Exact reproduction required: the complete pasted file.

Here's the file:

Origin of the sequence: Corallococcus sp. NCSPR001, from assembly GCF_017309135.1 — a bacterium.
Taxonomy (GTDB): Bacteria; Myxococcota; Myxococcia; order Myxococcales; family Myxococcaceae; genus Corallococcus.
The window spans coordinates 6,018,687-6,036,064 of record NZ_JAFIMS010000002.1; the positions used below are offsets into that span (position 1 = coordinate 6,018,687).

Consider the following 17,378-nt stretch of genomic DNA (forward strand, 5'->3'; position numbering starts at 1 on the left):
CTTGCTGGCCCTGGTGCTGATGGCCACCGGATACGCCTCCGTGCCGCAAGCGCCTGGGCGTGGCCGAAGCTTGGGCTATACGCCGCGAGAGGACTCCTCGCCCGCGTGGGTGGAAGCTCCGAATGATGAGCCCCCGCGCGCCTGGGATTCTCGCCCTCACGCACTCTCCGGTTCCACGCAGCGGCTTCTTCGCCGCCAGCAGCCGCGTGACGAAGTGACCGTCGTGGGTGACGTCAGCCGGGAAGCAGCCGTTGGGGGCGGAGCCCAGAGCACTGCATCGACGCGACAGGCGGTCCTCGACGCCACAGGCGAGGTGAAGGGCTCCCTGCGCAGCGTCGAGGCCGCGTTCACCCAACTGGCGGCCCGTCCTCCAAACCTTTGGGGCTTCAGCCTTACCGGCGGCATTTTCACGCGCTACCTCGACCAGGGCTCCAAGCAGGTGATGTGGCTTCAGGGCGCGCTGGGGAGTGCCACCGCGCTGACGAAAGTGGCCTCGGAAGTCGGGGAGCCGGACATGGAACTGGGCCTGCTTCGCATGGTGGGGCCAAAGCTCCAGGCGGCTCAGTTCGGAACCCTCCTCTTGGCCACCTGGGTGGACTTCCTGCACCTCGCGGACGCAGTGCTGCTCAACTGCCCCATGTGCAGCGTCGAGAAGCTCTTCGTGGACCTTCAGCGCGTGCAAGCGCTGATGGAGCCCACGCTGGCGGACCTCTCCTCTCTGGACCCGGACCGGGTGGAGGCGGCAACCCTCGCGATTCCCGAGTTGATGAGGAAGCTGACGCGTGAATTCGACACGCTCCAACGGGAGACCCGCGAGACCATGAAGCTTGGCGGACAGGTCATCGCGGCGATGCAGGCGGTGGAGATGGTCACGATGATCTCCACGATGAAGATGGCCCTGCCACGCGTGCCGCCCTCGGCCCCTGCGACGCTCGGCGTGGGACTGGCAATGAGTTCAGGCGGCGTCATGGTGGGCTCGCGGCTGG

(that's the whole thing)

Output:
Origin of the sequence: Corallococcus sp. NCSPR001, from assembly GCF_017309135.1 — a bacterium.
Taxonomy (GTDB): Bacteria; Myxococcota; Myxococcia; order Myxococcales; family Myxococcaceae; genus Corallococcus.
The window spans coordinates 6,018,687-6,036,064 of record NZ_JAFIMS010000002.1; the positions used below are offsets into that span (position 1 = coordinate 6,018,687).

Consider the following 17,378-nt stretch of genomic DNA (forward strand, 5'->3'; position numbering starts at 1 on the left):
CTTGCTGGCCCTGGTGCTGATGGCCACCGGATACGCCTCCGTGCCGCAAGCGCCTGGGCGTGGCCGAAGCTTGGGCTATACGCCGCGAGAGGACTCCTCGCCCGCGTGGGTGGAAGCTCCGAATGATGAGCCCCCGCGCGCCTGGGATTCTCGCCCTCACGCACTCTCCGGTTCCACGCAGCGGCTTCTTCGCCGCCAGCAGCCGCGTGACGAAGTGACCGTCGTGGGTGACGTCAGCCGGGAAGCAGCCGTTGGGGGCGGAGCCCAGAGCACTGCATCGACGCGACAGGCGGTCCTCGACGCCACAGGCGAGGTGAAGGGCTCCCTGCGCAGCGTCGAGGCCGCGTTCACCCAACTGGCGGCCCGTCCTCCAAACCTTTGGGGCTTCAGCCTTACCGGCGGCATTTTCACGCGCTACCTCGACCAGGGCTCCAAGCAGGTGATGTGGCTTCAGGGCGCGCTGGGGAGTGCCACCGCGCTGACGAAAGTGGCCTCGGAAGTCGGGGAGCCGGACATGGAACTGGGCCTGCTTCGCATGGTGGGGCCAAAGCTCCAGGCGGCTCAGTTCGGAACCCTCCTCTTGGCCACCTGGGTGGACTTCCTGCACCTCGCGGACGCAGTGCTGCTCAACTGCCCCATGTGCAGCGTCGAGAAGCTCTTCGTGGACCTTCAGCGCGTGCAAGCGCTGATGGAGCCCACGCTGGCGGACCTCTCCTCTCTGGACCCGGACCGGGTGGAGGCGGCAACCCTCGCGATTCCCGAGTTGATGAGGAAGCTGACGCGTGAATTCGACACGCTCCAACGGGAGACCCGCGAGACCATGAAGCTTGGCGGACAGGTCATCGCGGCGATGCAGGCGGTGGAGATGGTCACGATGATCTCCACGATGAAGATGGCCCTGCCACGCGTGCCGCCCTCGGCCCCTGCGACGCTCGGCGTGGGACTGGCAATGAGTTCAGGCGGCGTCATGGTGGGCTCGCGGCTGG